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Transportation Nation

Sorry Superman, Can't Change Here: D.C. Metro To Eliminate Phone Booths

Thursday, January 13, 2011

(Washington D.C. - David Schultz, WAMU) D.C.'s Metro announced this morning it will eliminate almost all of the 1,074 pay phones in its train stations.

The reason why shouldn't be surprising to anyone who has ever seen someone who appeared to be talking loudly to themselves but was actually using one of those tiny Bluetooth thingies in their ear: cell phones are pretty prevalent nowadays. It seems like everyone has one. Yes, everyone.

Long, long ago, you had to find a phone booth (and a quarter) to make a phone call. Now, if you have a cell phone, you just have to find something to say - and even that's not always necessary.

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Transportation Nation

TN Moving Stories: LA's Westside Subway Gets Federal OK, JSK is Compared to Robin Hood, and New Version of OnStar Is Essentially Omnipotent

Wednesday, January 05, 2011

(photo by Dre Batista/Flickr)

Federal officials okay preliminary engineering on LA's Westside subway and light rail line. (Los Angeles Times)

Profiling the grid: Nashville utility planners use research and census data to try to determine who will be buying electric vehicles.  Where should they build substations? In the neighborhoods of female Democrats who live close to work.  (AP via New York Times)

The Centers for Disease Control and Prevention reports that 85% of U.S. adults now wear seat belts. "Only 11 percent wore them in 1982, before the first state law requiring seat belt use."  (NPR)

The Guardian calls NYC Transportation Commissioner Janette Sadik-Khan "a modern day Robin Hood." And regarding congestion pricing, she says "I do think it's a matter of when, not if."

Two New York City Council members have introduced bills that shrink the no-parking zone on either side of a fire hydrant. (New York Times)

Planned construction on New York's F and G subway lines has been postponed due to the last snowfall. (WNYC)

Brooklyn bicyclists who don't obey the law: the NYPD is coming for you. (Gothamist)

The web war of American Airlines vs. travel sites continues to heat up: now, a company that provides ticket information to travel agents has ended its contract with the airline. (CNN)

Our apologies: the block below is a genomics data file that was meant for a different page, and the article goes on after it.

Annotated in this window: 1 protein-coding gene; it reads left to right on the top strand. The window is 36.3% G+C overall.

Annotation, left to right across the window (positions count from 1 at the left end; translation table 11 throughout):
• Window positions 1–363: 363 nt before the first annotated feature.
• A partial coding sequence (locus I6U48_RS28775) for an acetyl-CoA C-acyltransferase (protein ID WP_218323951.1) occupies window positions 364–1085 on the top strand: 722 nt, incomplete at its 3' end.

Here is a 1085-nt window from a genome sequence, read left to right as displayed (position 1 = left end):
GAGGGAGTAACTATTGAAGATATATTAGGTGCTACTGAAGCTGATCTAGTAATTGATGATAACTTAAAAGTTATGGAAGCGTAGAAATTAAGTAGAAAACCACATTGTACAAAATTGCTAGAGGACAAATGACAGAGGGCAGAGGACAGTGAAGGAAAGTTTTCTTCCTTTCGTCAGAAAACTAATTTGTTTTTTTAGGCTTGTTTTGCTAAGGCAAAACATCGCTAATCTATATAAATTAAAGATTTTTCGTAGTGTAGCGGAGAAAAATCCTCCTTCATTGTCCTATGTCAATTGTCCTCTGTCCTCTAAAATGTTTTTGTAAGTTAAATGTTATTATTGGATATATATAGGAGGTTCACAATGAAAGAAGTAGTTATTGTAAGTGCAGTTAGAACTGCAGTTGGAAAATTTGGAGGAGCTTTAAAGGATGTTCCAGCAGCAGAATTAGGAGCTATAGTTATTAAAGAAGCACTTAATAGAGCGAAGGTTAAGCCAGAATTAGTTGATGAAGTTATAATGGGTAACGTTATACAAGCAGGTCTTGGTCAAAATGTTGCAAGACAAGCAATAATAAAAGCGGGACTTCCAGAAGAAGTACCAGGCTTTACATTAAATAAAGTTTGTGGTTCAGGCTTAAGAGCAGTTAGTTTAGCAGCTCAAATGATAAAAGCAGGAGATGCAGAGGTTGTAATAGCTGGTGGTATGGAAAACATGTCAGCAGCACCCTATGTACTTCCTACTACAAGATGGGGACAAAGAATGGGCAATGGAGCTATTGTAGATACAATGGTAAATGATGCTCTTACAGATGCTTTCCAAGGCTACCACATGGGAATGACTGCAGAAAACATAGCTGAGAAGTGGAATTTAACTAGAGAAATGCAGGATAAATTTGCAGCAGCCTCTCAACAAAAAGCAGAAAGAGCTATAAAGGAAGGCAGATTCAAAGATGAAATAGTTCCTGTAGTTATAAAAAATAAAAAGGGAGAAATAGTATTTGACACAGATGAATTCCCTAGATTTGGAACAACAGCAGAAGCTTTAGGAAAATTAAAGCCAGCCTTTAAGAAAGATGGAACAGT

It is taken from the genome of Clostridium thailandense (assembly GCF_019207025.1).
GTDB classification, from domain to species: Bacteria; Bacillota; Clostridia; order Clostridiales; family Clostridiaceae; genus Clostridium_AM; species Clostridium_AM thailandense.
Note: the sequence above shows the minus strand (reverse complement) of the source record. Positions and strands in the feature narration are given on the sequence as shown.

A former CEO of Amtrak is the latest addition to the board of DC's Metro. (WAMU)

This could be Ray LaHood's worst nightmare: at the Consumer Electronics Show, General Motors and Verizon unveiled a new version of OnStar. Among its features: Exterior cameras that can detect and record hit-and-runs, and then send the video to the car's owner via a secure server. The ability to watch what's going on in and around the car using a smartphone or home computer. Access to social websites such as YouTube, Twitter and Wikipedia using voice commands. Video chatting via Skype through a dashboard-mounted video display. Remote-controlled home appliance and energy use using an application accessible through the car's video console. Live video images from traffic cameras, to view in real-time congestion. (Detroit News)

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The Brian Lehrer Show

Net Neutrality Threatened?

Tuesday, August 17, 2010

Siva Vaidhyanathan, associate professor of media studies and law at the University of Virginia and msnbc.com contributor, talks about the relationship between Google and Verizon and possible threats to net neutrality.

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The Takeaway

Google and Verizon Discuss 'Net Neutrality'

Tuesday, August 10, 2010

Earlier this week, The New York Times discovered that Google and Verizon were working on a backdoor deal which, as many online activists worried, would threaten the future of “net neutrality.” In essence, “net neutrality” means that the Internet carries traffic as quickly as it can, regardless of the source. If this neutrality were to end, particular websites could pay ISPs to carry their traffic faster than their competitors.

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The Takeaway

Internet Giants Allegedly Fighting Net Neutrality

Monday, August 09, 2010

In theory, the Internet provides a level playing field for businesses and consumers alike. That’s because, since its creation, the Internet has been built around the principle of “net neutrality”: all traffic online travels as quickly as it can, given the technology and congestion it encounters along the way.  According to an article published by our partner The New York Times, however, a backdoor deal may be nearing between Google and Verizon, which could give a speed advantage to those websites who are willing to pay more.